The global chessboard is undergoing a dramatic reshuffle. As China’s ambitions balloon, the United States faces a critical strategic choice. Should it view a rising India with suspicion, fearing the emergence of another great power challenger? Or should it seize the opportunity to cultivate a powerful ally that shares America’s vision for a stable and prosperous world order and that can help it balance against China’s more odious geopolitical efforts? The answer lies not in fear, but in fostering India’s rise as a great power aligned with the United States.

Unlike China’s strategic trajectory in the 1990s, India’s path to power is demonstrably different. China initially embraced the US-led international order as a springboard for its own economic development. However, once China achieved a certain level of wealth and power, it began to challenge the very order that nurtured its growth. India, on the other hand, faces a fundamentally different security environment. Its long-standing regional rival, China, is flexing its muscles. India’s rise is not driven by a desire to dismantle the existing order, but by the very real need to balance a powerful neighbor, in part by preserving that order.

By supporting India’s economic and military development, the United States can cultivate a vital strategic partner that shares its vision for a free and open Indo-Pacific region. India’s democratic traditions and long-standing ties with the West create a natural foundation for alignment with US values and interests. A strong India acts as a counterweight to China’s growing assertiveness, ensuring a multipolar Asia where no single power dictates the regional narrative. This strategic partnership transcends immediate security concerns; it opens doors for robust economic cooperation between the two democracies.  Imagine a future where India’s burgeoning tech sector and skilled workforce collaborate with American ingenuity to drive innovation. Imagine joint efforts addressing global challenges like climate change, pandemics, and cyber threats.

The specter of past missteps with China might make some skeptical of facilitating India’s rise. However, the circumstances surrounding India’s rise differ fundamentally from those associated with China’s evolutionary trajectory. To begin with, and despite the current popularity of Hindu nationalism in India, India’s democratic traditions and commitment to the rule of law provide a solid foundation for a long-term, stable partnership. Unlike China’s one-party state, India’s political system is more sensitive to public opinion and international pressure, making it a more reliable partner in upholding shared values.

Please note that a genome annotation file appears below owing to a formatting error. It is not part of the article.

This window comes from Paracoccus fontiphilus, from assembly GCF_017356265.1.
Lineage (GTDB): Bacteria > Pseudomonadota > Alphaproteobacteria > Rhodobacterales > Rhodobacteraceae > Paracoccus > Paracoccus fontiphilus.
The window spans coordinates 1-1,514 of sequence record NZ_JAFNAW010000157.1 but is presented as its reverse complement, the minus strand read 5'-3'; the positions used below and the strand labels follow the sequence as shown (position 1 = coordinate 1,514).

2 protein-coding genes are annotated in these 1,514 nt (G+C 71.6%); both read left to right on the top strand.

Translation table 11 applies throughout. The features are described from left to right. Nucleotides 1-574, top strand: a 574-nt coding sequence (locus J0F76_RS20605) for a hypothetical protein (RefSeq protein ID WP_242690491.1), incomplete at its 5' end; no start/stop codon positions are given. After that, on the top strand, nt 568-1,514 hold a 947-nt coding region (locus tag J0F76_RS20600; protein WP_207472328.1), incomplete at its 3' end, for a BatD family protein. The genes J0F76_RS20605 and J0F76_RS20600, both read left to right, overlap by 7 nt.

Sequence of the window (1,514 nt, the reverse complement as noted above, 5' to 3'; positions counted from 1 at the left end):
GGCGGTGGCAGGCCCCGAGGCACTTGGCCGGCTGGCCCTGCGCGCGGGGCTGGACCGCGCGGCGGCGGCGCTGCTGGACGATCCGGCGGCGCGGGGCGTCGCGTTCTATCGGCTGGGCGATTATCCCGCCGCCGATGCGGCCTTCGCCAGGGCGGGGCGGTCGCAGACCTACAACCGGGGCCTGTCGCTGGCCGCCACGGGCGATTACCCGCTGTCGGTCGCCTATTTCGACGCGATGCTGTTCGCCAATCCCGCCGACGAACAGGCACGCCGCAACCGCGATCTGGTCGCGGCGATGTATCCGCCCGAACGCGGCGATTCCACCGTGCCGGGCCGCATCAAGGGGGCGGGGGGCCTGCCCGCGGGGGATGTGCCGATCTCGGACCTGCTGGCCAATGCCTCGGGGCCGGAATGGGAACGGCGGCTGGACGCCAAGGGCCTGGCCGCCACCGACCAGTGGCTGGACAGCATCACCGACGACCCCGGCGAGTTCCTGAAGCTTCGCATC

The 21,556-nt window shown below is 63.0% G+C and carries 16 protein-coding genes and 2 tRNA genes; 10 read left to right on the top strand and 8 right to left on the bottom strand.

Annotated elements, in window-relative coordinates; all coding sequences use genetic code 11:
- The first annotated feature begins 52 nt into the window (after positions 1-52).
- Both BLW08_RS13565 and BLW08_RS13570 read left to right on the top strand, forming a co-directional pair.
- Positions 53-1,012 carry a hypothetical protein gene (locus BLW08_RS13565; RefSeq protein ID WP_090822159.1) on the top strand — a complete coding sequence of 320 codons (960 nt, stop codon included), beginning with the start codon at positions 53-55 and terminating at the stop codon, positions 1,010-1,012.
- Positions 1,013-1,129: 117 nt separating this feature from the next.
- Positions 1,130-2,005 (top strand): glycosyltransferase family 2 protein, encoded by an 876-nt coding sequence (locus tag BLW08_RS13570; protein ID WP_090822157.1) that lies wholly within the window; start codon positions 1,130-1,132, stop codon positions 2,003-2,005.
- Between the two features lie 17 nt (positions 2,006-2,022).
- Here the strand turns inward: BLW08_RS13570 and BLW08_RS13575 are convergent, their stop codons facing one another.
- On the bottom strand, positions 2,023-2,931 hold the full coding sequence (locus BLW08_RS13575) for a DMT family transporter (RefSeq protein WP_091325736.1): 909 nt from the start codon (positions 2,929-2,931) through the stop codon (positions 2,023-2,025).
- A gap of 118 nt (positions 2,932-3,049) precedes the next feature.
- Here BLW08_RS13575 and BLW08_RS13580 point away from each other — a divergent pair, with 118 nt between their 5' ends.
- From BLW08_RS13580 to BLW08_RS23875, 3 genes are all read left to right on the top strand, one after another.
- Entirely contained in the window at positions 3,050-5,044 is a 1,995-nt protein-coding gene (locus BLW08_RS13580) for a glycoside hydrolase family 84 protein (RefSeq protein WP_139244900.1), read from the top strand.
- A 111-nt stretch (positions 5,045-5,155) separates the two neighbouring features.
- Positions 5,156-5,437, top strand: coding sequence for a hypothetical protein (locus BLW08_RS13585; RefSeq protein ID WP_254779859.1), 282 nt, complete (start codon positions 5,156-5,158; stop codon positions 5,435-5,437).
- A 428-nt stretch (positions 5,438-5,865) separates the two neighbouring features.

Second, India’s rise is organic and driven by internal factors like a growing population and a mushrooming middle class. This stands in stark contrast to China’s state-driven economic model, one that for some time now has been shaped as much by the concept of “comprehensive national security” as any idea of open markets and free trade. A stronger India, integrated into the global economy, will be a natural trading partner for the US and a force for stability in the region.

The opportunity to cultivate a powerful ally in India not only adds an additional strategic arrow to Washington’s grand strategic quiver. It’s a chance to build a more just, prosperous, and secure international order for all.

Andrew Latham

Finally, New Delhi’s strategic anxieties perfectly align with those of Washington. China’s growing assertiveness in the South China Sea and along the Himalayas directly threatens India’s security, just as they threaten the United States’ interests across — and beyond — the Indo-Pacific region. A US-India partnership can present a united front against these challenges, deterring Chinese aggression and promoting a peaceful resolution of regional disputes.

The opportunity to cultivate a powerful ally in India not only adds an additional strategic arrow to Washington’s grand strategic quiver. It’s a chance to build a more just, prosperous, and secure international order for all. By embracing India’s rise, the United States can shape the 21st century alongside a partner that shares many of its grand strategic anxieties and that is committed to the same broad vision of the Indo-Pacific region.

Amrita Jash, Assistant Professor, Manipal Academy of Higher Education (Institution of Eminence)

In the background of nearly four years of border standoffs in eastern Ladakh since 2020 and especially in the wake of the Galwan Valley clash, India’s policy towards China has undergone a significant change. The shift in India’s strategic outlook and foreign policy can be read in a two-way perspective:

First, there is a clear acceptance in India’s perception that “China is a military threat”, which has replaced the long obsession with Pakistan. This has expedited India’s military and operational preparedness at the border, as affirmed by India’s Army Chief General Manoj Pande recent remarks, stating: “We [India] are prepared in every manner. Our levels of operational readiness, and operational preparedness is of a very high order… We have our response mechanism firmly in place.”

Second, “no normal is the new normal” defines India’s attitude towards China. For New Delhi, a return to normalcy comes with the “border condition” attached, as categorically put by India’s External Affairs Minister S. Jaishankar that “the state of the border will determine the state of the relationship.” Therefore, securing the border cannot be compromised at any cost.

This brings into perspective the fact that unlike the US-China rivalry, the India-China rivalry which often gets overlooked has become far more consequential. They are not just proximate but are also nuclear-armed neighbors which have the potential to engage other powerful actors, mainly the US and Russia. Given this context, in their book “The Sino-Indian Rivalry: Implications for Global Order,” Sumit Ganguly, Manjeet S. Pardesi and William R. Thompson argue that there exist three scenarios that makes escalation viable: any attempt by China to exploit the power gap with India in its favor; India’s pursuit of strategies in order to be taken more seriously by China, and the United States’ promotion of the rise of India.

Therefore, India today is not just cautious but also assertive in its policy towards China.

Elizabeth Threlkeld, Sania Shahid, Andrew Latham, Amrita Jash